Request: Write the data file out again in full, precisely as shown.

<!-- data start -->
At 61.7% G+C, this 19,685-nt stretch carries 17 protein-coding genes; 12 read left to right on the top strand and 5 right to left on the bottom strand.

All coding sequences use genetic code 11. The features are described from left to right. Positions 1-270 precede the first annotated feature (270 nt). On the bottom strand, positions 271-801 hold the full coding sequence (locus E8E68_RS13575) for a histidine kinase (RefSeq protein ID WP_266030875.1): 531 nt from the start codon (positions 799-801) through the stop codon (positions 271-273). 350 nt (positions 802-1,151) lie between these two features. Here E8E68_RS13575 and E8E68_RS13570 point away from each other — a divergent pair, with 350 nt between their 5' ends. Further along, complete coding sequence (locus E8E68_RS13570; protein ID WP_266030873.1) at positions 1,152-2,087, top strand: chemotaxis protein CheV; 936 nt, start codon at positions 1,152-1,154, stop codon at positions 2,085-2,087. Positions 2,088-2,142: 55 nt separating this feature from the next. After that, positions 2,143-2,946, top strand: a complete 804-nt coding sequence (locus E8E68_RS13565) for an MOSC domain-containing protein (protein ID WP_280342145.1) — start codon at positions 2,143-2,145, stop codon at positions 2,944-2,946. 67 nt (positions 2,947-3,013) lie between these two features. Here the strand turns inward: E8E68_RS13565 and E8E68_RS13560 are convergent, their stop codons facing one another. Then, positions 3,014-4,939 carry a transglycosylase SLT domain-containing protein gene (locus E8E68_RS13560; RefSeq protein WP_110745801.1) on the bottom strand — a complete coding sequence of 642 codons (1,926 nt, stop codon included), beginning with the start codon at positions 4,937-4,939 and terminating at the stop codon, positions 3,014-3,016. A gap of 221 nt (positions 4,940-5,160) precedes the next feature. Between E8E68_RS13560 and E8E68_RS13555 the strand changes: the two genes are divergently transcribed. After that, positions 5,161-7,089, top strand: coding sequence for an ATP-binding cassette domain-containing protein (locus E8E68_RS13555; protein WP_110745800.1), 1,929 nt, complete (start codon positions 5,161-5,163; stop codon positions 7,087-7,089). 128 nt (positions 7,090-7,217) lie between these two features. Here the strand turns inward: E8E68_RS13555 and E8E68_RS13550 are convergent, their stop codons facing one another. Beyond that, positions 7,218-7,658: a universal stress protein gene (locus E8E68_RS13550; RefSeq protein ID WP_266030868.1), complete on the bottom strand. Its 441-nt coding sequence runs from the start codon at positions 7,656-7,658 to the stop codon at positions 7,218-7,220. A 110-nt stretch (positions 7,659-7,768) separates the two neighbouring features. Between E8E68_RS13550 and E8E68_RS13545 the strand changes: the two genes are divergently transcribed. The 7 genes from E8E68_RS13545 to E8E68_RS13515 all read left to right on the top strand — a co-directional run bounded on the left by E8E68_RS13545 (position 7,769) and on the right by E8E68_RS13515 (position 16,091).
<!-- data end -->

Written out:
At 61.7% G+C, this 19,685-nt stretch carries 17 protein-coding genes; 12 read left to right on the top strand and 5 right to left on the bottom strand.

All coding sequences use genetic code 11. The features are described from left to right. Positions 1-270 precede the first annotated feature (270 nt). On the bottom strand, positions 271-801 hold the full coding sequence (locus E8E68_RS13575) for a histidine kinase (RefSeq protein ID WP_266030875.1): 531 nt from the start codon (positions 799-801) through the stop codon (positions 271-273). 350 nt (positions 802-1,151) lie between these two features. Here E8E68_RS13575 and E8E68_RS13570 point away from each other — a divergent pair, with 350 nt between their 5' ends. Further along, complete coding sequence (locus E8E68_RS13570; protein ID WP_266030873.1) at positions 1,152-2,087, top strand: chemotaxis protein CheV; 936 nt, start codon at positions 1,152-1,154, stop codon at positions 2,085-2,087. Positions 2,088-2,142: 55 nt separating this feature from the next. After that, positions 2,143-2,946, top strand: a complete 804-nt coding sequence (locus E8E68_RS13565) for an MOSC domain-containing protein (protein ID WP_280342145.1) — start codon at positions 2,143-2,145, stop codon at positions 2,944-2,946. 67 nt (positions 2,947-3,013) lie between these two features. Here the strand turns inward: E8E68_RS13565 and E8E68_RS13560 are convergent, their stop codons facing one another. Then, positions 3,014-4,939 carry a transglycosylase SLT domain-containing protein gene (locus E8E68_RS13560; RefSeq protein WP_110745801.1) on the bottom strand — a complete coding sequence of 642 codons (1,926 nt, stop codon included), beginning with the start codon at positions 4,937-4,939 and terminating at the stop codon, positions 3,014-3,016. A gap of 221 nt (positions 4,940-5,160) precedes the next feature. Between E8E68_RS13560 and E8E68_RS13555 the strand changes: the two genes are divergently transcribed. After that, positions 5,161-7,089, top strand: coding sequence for an ATP-binding cassette domain-containing protein (locus E8E68_RS13555; protein WP_110745800.1), 1,929 nt, complete (start codon positions 5,161-5,163; stop codon positions 7,087-7,089). 128 nt (positions 7,090-7,217) lie between these two features. Here the strand turns inward: E8E68_RS13555 and E8E68_RS13550 are convergent, their stop codons facing one another. Beyond that, positions 7,218-7,658: a universal stress protein gene (locus E8E68_RS13550; RefSeq protein ID WP_266030868.1), complete on the bottom strand. Its 441-nt coding sequence runs from the start codon at positions 7,656-7,658 to the stop codon at positions 7,218-7,220. A 110-nt stretch (positions 7,659-7,768) separates the two neighbouring features. Between E8E68_RS13550 and E8E68_RS13545 the strand changes: the two genes are divergently transcribed. The 7 genes from E8E68_RS13545 to E8E68_RS13515 all read left to right on the top strand — a co-directional run bounded on the left by E8E68_RS13545 (position 7,769) and on the right by E8E68_RS13515 (position 16,091).